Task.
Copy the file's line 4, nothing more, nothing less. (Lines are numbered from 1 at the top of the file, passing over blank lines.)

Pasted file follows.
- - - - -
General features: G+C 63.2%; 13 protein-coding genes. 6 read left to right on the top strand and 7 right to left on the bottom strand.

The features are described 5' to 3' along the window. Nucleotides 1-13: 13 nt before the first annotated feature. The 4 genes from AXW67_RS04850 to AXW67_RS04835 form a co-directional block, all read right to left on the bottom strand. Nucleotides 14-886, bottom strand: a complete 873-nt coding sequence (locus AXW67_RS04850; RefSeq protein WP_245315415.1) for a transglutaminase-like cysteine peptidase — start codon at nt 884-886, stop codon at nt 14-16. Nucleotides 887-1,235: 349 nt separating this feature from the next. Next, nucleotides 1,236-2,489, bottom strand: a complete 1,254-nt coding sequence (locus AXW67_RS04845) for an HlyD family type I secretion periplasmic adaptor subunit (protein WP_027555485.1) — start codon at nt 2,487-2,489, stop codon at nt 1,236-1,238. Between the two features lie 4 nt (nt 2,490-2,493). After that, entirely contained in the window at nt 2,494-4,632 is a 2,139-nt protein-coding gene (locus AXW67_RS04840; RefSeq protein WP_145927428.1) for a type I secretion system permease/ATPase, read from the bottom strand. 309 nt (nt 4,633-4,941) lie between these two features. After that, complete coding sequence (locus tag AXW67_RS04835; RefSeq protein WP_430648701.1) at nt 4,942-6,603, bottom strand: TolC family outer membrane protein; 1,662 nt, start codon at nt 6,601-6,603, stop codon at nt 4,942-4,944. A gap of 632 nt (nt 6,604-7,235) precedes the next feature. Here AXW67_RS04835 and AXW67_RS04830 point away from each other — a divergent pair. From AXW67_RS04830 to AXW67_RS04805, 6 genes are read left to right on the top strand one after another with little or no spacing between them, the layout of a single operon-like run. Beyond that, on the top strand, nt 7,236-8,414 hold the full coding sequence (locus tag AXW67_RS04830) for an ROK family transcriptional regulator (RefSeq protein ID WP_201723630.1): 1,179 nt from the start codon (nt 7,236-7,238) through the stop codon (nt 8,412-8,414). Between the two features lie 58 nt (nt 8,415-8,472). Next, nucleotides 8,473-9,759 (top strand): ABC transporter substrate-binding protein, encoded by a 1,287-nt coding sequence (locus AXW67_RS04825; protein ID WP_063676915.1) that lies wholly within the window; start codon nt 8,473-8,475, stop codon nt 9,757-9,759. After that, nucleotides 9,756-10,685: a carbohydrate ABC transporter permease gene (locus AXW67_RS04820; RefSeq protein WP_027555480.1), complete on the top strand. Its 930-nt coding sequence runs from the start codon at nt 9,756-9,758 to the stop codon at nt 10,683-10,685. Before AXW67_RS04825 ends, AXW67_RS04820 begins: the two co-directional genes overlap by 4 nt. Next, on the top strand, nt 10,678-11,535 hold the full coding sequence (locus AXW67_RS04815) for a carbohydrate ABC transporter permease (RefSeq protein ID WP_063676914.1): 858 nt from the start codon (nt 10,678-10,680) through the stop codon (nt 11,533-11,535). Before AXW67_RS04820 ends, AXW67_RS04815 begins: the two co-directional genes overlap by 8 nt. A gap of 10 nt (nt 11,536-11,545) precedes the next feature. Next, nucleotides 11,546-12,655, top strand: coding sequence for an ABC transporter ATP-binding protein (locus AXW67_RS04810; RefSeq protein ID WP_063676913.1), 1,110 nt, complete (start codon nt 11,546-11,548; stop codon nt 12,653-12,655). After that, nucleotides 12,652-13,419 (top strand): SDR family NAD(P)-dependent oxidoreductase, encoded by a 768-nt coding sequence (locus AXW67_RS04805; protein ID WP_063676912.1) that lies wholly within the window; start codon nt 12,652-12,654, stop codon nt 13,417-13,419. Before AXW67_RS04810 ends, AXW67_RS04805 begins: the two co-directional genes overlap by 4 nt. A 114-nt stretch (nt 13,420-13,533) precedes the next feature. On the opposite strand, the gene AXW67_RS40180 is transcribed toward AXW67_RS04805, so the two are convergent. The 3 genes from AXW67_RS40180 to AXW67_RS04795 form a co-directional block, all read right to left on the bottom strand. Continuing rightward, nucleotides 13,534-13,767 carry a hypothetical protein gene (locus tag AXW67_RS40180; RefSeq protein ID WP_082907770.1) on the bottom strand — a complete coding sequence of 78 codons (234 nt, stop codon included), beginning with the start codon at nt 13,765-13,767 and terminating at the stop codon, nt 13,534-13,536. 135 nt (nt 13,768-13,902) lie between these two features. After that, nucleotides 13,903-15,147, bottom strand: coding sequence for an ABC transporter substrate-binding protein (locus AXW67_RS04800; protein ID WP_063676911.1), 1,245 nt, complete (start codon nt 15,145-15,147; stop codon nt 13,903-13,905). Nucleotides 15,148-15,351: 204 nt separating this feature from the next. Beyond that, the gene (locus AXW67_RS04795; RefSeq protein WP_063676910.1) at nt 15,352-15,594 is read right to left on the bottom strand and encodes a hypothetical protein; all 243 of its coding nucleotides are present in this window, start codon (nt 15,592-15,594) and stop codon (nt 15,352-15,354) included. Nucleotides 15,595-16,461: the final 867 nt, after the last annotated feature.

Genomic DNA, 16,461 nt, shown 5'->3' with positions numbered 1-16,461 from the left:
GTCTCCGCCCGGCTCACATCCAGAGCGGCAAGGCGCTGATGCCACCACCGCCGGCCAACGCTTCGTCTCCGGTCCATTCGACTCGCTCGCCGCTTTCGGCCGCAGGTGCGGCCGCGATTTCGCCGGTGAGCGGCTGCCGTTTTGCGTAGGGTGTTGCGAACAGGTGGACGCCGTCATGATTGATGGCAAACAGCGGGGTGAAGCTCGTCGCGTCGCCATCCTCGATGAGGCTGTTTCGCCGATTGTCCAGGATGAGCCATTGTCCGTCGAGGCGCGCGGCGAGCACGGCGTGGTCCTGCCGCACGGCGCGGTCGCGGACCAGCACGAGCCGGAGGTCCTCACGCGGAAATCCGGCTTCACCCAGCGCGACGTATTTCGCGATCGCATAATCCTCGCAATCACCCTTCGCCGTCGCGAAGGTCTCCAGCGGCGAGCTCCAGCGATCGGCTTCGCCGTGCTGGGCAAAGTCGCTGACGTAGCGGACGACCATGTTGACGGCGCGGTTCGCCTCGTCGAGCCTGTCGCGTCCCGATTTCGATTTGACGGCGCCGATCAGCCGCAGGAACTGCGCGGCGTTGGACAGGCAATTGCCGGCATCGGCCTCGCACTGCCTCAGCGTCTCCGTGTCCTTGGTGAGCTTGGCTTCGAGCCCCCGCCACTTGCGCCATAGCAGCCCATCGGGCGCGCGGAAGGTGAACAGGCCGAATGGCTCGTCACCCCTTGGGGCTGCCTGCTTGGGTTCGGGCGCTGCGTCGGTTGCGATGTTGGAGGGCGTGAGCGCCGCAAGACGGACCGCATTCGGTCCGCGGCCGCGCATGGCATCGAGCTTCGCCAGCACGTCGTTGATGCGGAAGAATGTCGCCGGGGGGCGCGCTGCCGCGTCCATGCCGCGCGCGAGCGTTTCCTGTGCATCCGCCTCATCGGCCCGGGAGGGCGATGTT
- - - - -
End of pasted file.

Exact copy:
GTCTCCGCCCGGCTCACATCCAGAGCGGCAAGGCGCTGATGCCACCACCGCCGGCCAACGCTTCGTCTCCGGTCCATTCGACTCGCTCGCCGCTTTCGGCCGCAGGTGCGGCCGCGATTTCGCCGGTGAGCGGCTGCCGTTTTGCGTAGGGTGTTGCGAACAGGTGGACGCCGTCATGATTGATGGCAAACAGCGGGGTGAAGCTCGTCGCGTCGCCATCCTCGATGAGGCTGTTTCGCCGATTGTCCAGGATGAGCCATTGTCCGTCGAGGCGCGCGGCGAGCACGGCGTGGTCCTGCCGCACGGCGCGGTCGCGGACCAGCACGAGCCGGAGGTCCTCACGCGGAAATCCGGCTTCACCCAGCGCGACGTATTTCGCGATCGCATAATCCTCGCAATCACCCTTCGCCGTCGCGAAGGTCTCCAGCGGCGAGCTCCAGCGATCGGCTTCGCCGTGCTGGGCAAAGTCGCTGACGTAGCGGACGACCATGTTGACGGCGCGGTTCGCCTCGTCGAGCCTGTCGCGTCCCGATTTCGATTTGACGGCGCCGATCAGCCGCAGGAACTGCGCGGCGTTGGACAGGCAATTGCCGGCATCGGCCTCGCACTGCCTCAGCGTCTCCGTGTCCTTGGTGAGCTTGGCTTCGAGCCCCCGCCACTTGCGCCATAGCAGCCCATCGGGCGCGCGGAAGGTGAACAGGCCGAATGGCTCGTCACCCCTTGGGGCTGCCTGCTTGGGTTCGGGCGCTGCGTCGGTTGCGATGTTGGAGGGCGTGAGCGCCGCAAGACGGACCGCATTCGGTCCGCGGCCGCGCATGGCATCGAGCTTCGCCAGCACGTCGTTGATGCGGAAGAATGTCGCCGGGGGGCGCGCTGCCGCGTCCATGCCGCGCGCGAGCGTTTCCTGTGCATCCGCCTCATCGGCCCGGGAGGGCGATGTT